Are there any ways you would want to see liquid biopsy technology and methods developed?
It’s well known that in the metastatic setting ctDNA has real utility and you can use it for monitoring patient response and determining patient therapies.
There are several ongoing clinical studies that are looking at intervening in a patient’s treatment based on their ctDNA profiling. The real challenge is in detecting cancers at the earliest stages, stage one breast and womb cancers are particularly difficult to detect.
In breast and endometrial cancer particularly, it is very difficult to spot or detect ctDNA because of the limitations of the technology available. The sensitivity of the technologies in particular needs to be improved.
One question is whether early stage cancers are just so small that they don’t shed enough DNA into the circulature to be able to pick it up and therefore alternative biomarkers and other means of detection is an area of development. Perhaps something that could be explored is the use of different fluids. For example, in cerebrospinal cancers or neuroblastomas, cerebrospinal fluid is far more effective than blood for spotting the cancers early.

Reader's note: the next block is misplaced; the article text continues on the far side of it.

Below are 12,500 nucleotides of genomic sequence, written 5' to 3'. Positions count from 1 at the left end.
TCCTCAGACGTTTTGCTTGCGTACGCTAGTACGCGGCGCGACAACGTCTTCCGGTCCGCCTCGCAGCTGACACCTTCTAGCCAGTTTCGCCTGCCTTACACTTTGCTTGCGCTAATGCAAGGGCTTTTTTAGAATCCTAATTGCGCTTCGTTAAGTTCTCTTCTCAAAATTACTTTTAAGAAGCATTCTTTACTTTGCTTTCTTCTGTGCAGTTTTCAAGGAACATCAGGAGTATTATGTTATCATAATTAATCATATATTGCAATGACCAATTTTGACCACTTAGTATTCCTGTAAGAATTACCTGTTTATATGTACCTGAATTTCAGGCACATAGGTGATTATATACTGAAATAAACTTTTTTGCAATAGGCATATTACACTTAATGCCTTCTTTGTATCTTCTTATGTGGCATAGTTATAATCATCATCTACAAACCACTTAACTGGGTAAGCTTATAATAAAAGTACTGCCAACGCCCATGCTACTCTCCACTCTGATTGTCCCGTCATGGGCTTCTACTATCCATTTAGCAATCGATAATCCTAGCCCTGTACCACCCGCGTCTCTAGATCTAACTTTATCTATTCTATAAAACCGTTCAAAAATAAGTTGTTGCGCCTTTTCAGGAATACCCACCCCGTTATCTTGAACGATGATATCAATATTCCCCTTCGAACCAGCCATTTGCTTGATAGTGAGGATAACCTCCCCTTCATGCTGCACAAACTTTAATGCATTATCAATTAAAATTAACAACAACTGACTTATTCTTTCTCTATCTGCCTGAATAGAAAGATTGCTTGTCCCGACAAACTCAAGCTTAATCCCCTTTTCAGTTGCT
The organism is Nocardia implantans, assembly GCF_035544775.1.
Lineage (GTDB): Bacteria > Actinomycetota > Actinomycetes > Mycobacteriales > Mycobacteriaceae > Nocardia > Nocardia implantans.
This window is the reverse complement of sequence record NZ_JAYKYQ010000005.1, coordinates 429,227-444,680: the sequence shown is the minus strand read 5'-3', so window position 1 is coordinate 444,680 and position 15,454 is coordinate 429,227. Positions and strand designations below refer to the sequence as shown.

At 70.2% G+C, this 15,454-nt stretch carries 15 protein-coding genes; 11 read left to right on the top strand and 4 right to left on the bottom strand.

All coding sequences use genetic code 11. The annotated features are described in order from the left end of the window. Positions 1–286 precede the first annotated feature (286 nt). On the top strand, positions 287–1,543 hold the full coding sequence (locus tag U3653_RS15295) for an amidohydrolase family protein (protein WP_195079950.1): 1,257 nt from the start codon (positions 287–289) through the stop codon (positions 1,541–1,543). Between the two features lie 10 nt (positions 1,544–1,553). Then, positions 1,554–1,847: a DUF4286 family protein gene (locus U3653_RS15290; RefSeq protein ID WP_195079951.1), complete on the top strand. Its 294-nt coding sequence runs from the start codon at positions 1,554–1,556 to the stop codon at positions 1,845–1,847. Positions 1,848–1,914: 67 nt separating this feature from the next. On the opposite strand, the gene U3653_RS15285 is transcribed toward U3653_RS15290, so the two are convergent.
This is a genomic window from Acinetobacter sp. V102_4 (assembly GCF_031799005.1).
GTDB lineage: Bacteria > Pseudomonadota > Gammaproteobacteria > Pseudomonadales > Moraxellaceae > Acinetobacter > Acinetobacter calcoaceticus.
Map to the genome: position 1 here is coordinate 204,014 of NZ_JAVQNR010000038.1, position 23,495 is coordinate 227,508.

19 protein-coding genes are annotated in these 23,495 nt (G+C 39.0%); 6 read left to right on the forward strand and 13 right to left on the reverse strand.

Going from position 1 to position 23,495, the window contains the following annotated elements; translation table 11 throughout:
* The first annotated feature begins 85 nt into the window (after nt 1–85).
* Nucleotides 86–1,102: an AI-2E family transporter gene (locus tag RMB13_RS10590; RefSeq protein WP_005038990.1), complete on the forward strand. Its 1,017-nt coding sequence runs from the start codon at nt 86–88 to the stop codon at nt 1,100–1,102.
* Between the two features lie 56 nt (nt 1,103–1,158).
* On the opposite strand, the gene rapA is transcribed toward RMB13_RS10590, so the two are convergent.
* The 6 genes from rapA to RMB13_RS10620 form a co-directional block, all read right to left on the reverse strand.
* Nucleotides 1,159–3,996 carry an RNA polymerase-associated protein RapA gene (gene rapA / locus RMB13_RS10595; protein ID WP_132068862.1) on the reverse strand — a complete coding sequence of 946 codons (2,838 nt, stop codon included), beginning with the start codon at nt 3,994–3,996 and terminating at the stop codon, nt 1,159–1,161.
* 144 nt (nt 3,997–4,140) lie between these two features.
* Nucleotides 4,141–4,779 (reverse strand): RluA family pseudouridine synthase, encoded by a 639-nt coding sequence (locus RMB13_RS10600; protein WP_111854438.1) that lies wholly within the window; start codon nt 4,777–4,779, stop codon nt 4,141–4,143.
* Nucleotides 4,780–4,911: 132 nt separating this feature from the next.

What were the key hurdles to overcome in the translating work on breast cancer into work on endometrial cancer?
There were a couple of studies that came out which showed that ctDNA sampling wasn’t the optimal method for spotting endometrial cancer early on, so we tried to translate ctDNA into the more advanced and recurrent settings.
With endometrial cancer the cure rate is very high, so people haven’t really focused on it. But when endometrial cancer relapses, the prognosis is very poor. When it relapses, it metastasises to distant sites and the prognosis is about a year.
So, we wanted to take everything we had learnt from breast cancer in both the metastatic and relapse setting and translate that over to endometrial cancer. We have well established protocols and validated methods in breast cancer, so we wanted to see if this was translatable and the early findings are that it is.
We are seeing that ctDNA has real utility in the relapse setting. We can predict whether a patient will relapse; spot the relapse coming earlier than current methods of gynaecological examination or scans can and potentially determine what treatment a patient should be put on, based on their molecular profile.